QuikScat's scatterometer.
Strong surge of winds coming from the north and the curve they make to help give birth to Typhoon Varmei near the equator (the horizontal blue line) in December 2001.
Storms like Typhoon Varmei aren't supposed to happen. So when U.S. Navy ships were hit by this tropical cyclone in the South China Sea in December 2001, researchers at the Naval Postgraduate School, Monterey, Calif., decided to take a closer look. "For centuries, sailors haven't worried about tropical storms near the equator," says Dr. C. -P. Chang, a meteorology professor at the school, "It's a rule that cyclones are not supposed to develop there."

The textbooks say that cyclones such as hurricanes (or typhoons as they're called in the western Pacific) don't form within 300 kilometers (about 186 miles) of the equator. Typhoon Varmei proved to be an exception to the rule. It spun up just 150 kilometers (about 93 miles) north of the equator - much closer to Earth's midriff than any other recorded storm.

To figure out just what happened and how likely it was to happen again, Chang and two visiting professors from Taiwan analyzed data from several weather models and detailed measurements of wind speed and direction provided by NASA's QuikScat satellite. They discovered that not only did Typhoon Varmei develop in a very unlikely spot, it also got its start in an unusual way.

Hurricanes typically get their spin from the Coriolis effect, which is a result of the rotation of Earth. In the Northern Hemisphere, the Coriolis effect is positive and causes winds to curve counter- clockwise. In the Southern Hemisphere, it is negative and makes winds curve clockwise. The Coriolis effect can turn tropical thunderstorms into twirling hurricanes and typhoons. At the equator, however, its effect is zero, and it can't provide the needed spin for cyclones to develop.

In Varmei's case, however, the researchers found that a combination of topography and meteorology, rather than Earth's rotation helped jump start the cyclone. A strong blast of air from Asia, called a monsoon surge, funneled rapidly down the South China Sea, reaching the equator in a narrow stretch of ocean between Malay Peninsula and Borneo. Due to the combined effect of the Coriolis effect changing from positive to negative and the complex terrain, the surge winds typically change direction from their original southwestward course to bend toward the east at the equator. In the case of Typhoon Varmei, a winter monsoon weather system with many thunderstorms happened to be sitting in the area where the surge winds curved. The system experienced enough spin to start the cyclone-building process. It evolved into Typhoon Varmei, a major cyclone with sustained winds of up to 140 kilometers (about 87 miles) per hour-strong enough to damage two of the unsuspecting Navy ships that got in its path.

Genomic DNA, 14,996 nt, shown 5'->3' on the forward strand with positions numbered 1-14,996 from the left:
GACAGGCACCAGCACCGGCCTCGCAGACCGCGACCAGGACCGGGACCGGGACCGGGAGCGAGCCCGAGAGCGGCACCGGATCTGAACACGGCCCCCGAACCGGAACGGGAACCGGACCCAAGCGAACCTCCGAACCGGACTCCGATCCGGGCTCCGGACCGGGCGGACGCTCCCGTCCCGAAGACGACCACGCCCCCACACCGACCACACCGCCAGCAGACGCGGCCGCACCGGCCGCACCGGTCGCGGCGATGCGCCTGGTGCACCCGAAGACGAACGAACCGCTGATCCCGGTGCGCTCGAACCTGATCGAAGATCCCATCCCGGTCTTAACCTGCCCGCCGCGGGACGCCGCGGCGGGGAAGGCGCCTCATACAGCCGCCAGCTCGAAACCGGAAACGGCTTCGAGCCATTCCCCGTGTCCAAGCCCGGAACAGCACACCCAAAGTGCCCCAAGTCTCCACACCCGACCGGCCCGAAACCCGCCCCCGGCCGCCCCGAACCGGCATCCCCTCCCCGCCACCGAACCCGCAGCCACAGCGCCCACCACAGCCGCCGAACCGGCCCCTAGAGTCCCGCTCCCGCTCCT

Rare Tempest in a Teapot

"There is a reason why this kind of storm is very rare," says Chang. "Everything has to be just right. While the monsoonal surges, the very strong winds from Asia, are a common winter occurrence in the South China Sea, they have to encounter the thunderstorm weather system when it is in the middle of the water. There is only 500 kilometers (about 311 miles) between the Malay Peninsula and Borneo - about the size of a small cyclone. Both the strong monsoon winds and the weather system have to be there together for a few days. If the storm system drifts over land, the cyclonic development would stop."

"In the case of Varmei, everything was just the right size and in the right place and stayed long enough. We calculated that the odds of this happening again are about once every 100 to 400 years," Chang says.

Chang and his colleagues were supported by the National Science Foundation and the Office of Naval Research. They reported their findings about Varmei in the February 15, 2003, issue of Geophysical Research Letters.

Contact: JPL/Rosemary Sullivant (818) 393-7490